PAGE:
Accordingly, I always recommend orthotics for such feet as a short-term measure. However, it is still a challenge to recommend a curative intervention for the flat footedness in children. Therefore, the best way to deal with the flat footedness in our young children is to seek early intervention. This has resulted into flatfooted children only using the orthotics for shorter period of times and not their entire lifespan.

Parents MUST make sure that they buy correctly fitted and supportive shoes for their children. This will lead to their flatfooted children being able to stop wearing the orthotics by their teenage years. However, if there is no early intervention, the flatfooted children will be forced to wear orthotics for a longer period of time.  Therefore, parents should be the watchdogs and report cases of flat footedness early enough for corrective intervention.

Flat Footed Children

 The anatomists are still not in unanimous agreement as to whether the human foot has one or four arches. I won’t get into too much detail since I want to stay on point with this article, and the only real arch you need to be concerned about is the inner longitudinal arch (this is the one we all know about). The function of this arch is to serve primarily as a shock absorber in standing, walking, running, etc. This is the reason why when children have flatfeet they might suffer from knee, foot or even back pain, since they are lacking the shock-absorption part which should tried to be provided with good supportive shoes or orthotics.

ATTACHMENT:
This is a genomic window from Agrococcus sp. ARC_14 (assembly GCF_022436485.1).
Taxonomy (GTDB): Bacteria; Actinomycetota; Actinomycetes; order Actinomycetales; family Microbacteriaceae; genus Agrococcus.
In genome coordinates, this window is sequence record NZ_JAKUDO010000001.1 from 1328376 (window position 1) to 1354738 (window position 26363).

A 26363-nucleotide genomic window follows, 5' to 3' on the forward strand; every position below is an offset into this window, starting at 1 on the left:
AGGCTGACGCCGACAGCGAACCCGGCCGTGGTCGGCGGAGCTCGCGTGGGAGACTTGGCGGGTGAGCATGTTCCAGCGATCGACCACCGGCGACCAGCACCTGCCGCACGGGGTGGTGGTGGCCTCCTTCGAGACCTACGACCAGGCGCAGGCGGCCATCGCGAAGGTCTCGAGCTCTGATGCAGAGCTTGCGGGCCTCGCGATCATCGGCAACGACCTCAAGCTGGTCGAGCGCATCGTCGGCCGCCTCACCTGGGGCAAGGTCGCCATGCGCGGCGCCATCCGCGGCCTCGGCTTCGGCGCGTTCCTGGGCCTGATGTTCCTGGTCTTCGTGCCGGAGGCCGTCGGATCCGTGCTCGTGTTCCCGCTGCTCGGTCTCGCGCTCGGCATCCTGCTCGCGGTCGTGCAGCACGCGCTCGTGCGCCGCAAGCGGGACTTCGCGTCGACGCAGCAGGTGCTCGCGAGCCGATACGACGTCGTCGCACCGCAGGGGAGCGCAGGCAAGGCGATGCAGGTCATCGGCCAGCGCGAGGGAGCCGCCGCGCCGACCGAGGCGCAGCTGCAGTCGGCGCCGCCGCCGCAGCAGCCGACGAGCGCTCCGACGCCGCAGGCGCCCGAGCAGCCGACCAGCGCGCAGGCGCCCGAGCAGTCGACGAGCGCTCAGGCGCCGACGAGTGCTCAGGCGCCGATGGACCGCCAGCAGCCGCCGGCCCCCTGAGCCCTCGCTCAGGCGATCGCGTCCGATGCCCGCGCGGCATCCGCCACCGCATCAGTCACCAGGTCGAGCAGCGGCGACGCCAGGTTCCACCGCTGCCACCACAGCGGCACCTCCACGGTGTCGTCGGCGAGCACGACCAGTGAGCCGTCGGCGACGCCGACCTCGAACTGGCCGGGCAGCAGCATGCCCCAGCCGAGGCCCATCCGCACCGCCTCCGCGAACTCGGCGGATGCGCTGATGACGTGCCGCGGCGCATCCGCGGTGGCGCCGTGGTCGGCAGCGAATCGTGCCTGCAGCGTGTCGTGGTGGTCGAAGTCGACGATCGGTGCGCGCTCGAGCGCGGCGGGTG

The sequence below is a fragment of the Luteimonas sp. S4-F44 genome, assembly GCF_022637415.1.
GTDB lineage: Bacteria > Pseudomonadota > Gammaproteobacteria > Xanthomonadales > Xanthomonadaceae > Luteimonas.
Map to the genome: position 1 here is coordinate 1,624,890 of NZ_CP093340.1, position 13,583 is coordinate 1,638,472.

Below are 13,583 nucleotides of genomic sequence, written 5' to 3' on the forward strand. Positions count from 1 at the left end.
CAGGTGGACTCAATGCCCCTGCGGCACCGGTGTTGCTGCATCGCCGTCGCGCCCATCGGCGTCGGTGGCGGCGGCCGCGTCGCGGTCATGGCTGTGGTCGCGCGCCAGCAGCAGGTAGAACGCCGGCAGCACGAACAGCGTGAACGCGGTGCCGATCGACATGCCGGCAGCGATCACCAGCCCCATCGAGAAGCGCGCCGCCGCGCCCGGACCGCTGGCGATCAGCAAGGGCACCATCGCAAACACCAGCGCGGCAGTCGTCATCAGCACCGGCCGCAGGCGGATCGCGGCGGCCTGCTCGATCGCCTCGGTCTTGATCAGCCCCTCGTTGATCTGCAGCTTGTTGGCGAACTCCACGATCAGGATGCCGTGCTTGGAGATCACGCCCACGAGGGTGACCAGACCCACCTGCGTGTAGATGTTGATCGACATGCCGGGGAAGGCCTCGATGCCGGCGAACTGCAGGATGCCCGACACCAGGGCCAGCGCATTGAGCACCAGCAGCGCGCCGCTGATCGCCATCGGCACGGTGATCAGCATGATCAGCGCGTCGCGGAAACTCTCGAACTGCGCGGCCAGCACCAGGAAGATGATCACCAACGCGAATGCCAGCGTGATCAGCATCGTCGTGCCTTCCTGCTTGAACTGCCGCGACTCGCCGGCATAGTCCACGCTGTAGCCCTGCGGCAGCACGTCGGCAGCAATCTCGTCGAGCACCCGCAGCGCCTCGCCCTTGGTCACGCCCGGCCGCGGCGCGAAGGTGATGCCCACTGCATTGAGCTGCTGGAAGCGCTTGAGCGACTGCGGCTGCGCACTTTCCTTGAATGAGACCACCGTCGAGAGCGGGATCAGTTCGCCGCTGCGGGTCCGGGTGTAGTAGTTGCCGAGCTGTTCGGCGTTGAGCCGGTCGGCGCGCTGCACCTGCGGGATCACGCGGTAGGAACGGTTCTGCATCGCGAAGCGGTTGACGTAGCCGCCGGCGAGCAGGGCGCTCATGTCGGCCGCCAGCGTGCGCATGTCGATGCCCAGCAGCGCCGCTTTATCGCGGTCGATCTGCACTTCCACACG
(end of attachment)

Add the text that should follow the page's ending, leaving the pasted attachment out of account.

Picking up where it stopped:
Is Your Child Pronating? – Keep An Eye On The Way He Walks!

Everybody has a certain degree of pronation. Children with severe cases of pronation will show visible signs of their feet turning in and their shoes caving in. They may also have their shoes poorly wearing or curving caving inwards . On the other hand, those with moderate pronation always complain of their legs or feet hurting. At the store I work for, I see children with flatfeet all the time. However, whereas some of the flatfooted children only require correct supportive shoes, several of them need orthotics reinforcement.

When your child is old enough, there is a key and simple question you can ask him or her: Do your knees or feet ever hurt?  If the child answers “no”, there is a need to fit them with good supportive sneakers and observe their reaction for about five-six minutes to determine the correct situation. If the child answer that his feet do hurt, you should consider buying a pair of orthotics. It will not only help him walk straighter and relieve the pain, but it will also realign his body, improve his posture, and strengthen his muscles, from the leg to the back of the shoulders.